Emergency services unite to tackle #unacceptable abuse on staff

When calling 999, think about the people at the other end of the line. In many cases, they are subjected to terrible verbal abuse and threats.

So, emergency services from across the South West are working together to highlight the unacceptable rise of violence and abuse towards their 999 Emergency Control hub staff, with the continuation of the #Unacceptable campaign.

 

With Easter one of the busiest times of the year for emergency staff, the services are expecting a sharp increase in incident calls over the holiday period with many extra visitors to the region.

 Police, ambulance, fire and healthcare staff are regularly subjected to attacks including serious injury, verbal abuse, spitting and biting, and even sexual assault from those they are trying to help.

 

Assistant Chief Constable Paul Davies on behalf of Devon & Cornwall Police said: “It’s not just frontline paramedic teams and police officers who face violence, 999 Control hub staff are finding that they are increasingly subjected to abuse when taking emergency calls.  In some cases, emergency call handlers have had death threats to them and their family and these are innocent staff who are trying to get emergency care to patients.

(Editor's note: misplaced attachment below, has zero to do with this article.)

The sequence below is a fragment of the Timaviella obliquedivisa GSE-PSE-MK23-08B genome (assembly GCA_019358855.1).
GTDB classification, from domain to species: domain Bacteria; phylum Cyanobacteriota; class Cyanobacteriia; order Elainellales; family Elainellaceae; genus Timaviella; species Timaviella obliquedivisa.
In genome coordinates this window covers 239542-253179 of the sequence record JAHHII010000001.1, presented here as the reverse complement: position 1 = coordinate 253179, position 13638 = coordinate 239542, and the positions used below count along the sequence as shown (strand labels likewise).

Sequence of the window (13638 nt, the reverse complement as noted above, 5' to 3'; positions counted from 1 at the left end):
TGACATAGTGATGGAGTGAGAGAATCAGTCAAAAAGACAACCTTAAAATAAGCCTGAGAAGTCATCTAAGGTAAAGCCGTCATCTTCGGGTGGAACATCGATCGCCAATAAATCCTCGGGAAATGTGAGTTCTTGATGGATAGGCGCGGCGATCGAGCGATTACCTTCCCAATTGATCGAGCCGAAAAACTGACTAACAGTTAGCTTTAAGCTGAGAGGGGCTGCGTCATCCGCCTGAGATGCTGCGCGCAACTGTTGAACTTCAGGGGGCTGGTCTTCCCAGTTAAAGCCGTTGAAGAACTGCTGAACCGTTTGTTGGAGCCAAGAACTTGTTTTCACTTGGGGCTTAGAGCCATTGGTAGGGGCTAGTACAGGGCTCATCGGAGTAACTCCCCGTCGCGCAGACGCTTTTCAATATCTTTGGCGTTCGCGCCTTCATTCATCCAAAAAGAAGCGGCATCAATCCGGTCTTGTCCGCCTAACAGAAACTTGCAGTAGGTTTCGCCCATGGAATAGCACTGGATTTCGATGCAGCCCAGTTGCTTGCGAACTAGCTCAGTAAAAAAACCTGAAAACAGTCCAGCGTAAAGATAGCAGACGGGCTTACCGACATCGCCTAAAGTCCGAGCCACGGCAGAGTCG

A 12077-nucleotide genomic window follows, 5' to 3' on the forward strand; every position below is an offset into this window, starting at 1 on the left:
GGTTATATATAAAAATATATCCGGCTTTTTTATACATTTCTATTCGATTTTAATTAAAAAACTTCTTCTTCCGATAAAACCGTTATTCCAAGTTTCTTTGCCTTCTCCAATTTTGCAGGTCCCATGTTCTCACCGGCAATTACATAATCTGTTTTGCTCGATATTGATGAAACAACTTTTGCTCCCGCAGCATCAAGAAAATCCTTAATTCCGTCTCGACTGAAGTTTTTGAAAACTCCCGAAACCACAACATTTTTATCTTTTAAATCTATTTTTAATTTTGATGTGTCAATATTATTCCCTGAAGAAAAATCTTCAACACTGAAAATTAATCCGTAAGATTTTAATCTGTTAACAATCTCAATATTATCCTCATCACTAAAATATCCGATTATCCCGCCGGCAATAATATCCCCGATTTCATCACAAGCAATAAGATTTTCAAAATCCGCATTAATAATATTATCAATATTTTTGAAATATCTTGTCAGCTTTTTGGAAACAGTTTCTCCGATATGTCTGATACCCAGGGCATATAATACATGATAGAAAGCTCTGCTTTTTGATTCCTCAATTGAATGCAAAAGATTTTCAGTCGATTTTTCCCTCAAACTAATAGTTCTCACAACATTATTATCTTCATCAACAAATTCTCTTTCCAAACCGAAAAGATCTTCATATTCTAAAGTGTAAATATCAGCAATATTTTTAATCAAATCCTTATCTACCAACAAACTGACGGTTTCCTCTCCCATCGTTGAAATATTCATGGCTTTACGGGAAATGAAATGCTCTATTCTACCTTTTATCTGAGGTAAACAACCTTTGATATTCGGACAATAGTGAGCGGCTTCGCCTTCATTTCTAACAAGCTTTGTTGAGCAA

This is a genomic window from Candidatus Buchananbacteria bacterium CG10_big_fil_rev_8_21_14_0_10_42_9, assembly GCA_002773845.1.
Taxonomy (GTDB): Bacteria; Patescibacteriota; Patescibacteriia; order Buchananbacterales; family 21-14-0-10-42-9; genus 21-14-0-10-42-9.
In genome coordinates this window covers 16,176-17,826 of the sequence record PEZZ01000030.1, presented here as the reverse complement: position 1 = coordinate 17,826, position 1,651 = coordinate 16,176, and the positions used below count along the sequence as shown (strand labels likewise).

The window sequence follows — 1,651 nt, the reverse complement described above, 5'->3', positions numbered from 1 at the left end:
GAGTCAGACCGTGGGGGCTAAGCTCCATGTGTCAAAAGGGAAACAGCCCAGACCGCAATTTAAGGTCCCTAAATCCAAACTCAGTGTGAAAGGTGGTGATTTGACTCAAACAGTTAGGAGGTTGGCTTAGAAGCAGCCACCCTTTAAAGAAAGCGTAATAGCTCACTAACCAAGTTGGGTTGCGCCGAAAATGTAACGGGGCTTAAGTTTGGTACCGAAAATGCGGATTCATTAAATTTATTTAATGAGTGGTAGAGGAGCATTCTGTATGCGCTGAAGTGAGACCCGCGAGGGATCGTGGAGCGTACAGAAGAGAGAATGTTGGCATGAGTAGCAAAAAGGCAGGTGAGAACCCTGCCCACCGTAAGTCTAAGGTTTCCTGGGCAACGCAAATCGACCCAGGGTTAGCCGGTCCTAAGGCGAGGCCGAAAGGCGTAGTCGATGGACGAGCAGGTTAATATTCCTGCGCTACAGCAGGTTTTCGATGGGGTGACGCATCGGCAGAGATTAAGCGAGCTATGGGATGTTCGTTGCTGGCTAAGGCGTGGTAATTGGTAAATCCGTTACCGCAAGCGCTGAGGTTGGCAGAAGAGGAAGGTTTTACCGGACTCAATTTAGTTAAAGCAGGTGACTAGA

Our officers and staff, along with other emergency services colleagues, demonstrate commitment, courage and dedication on a daily basis. They signed up to helping and protecting the public, not coming into work each day with the risk of being assaulted. The impact this can have on them, their colleagues and their families can have lasting effects long after physical scars have healed.

 

“Together, the emergency services want to ensure our personnel can deliver the best possible service to our communities; but in order to do this, we need injury-free and healthy workforces. We will not tolerate assaults on our emergency services and will seek to bring criminal proceedings against offenders.  I welcome the new law to double the maximum sentence from six months to 12 months for assaulting an emergency services worker.”

 

Sandy Brooks, Head of Contact Management & Communications, Devon & Cornwall Police said: “Our emergency call takers are committed to safeguarding those who need our help. They deal with highly charged, emotional situations where people’s lives can be at risk. Receiving verbal abuse when they are trying to do their best for the caller, is unhelpful at best, and at worst could lead to a delay in getting a police response to someone who really needs it. Aggression, abuse and obstructive behaviour harms emergency services personnel, the very people that the public look to for help in their time of need and such behaviours will not tolerated.”

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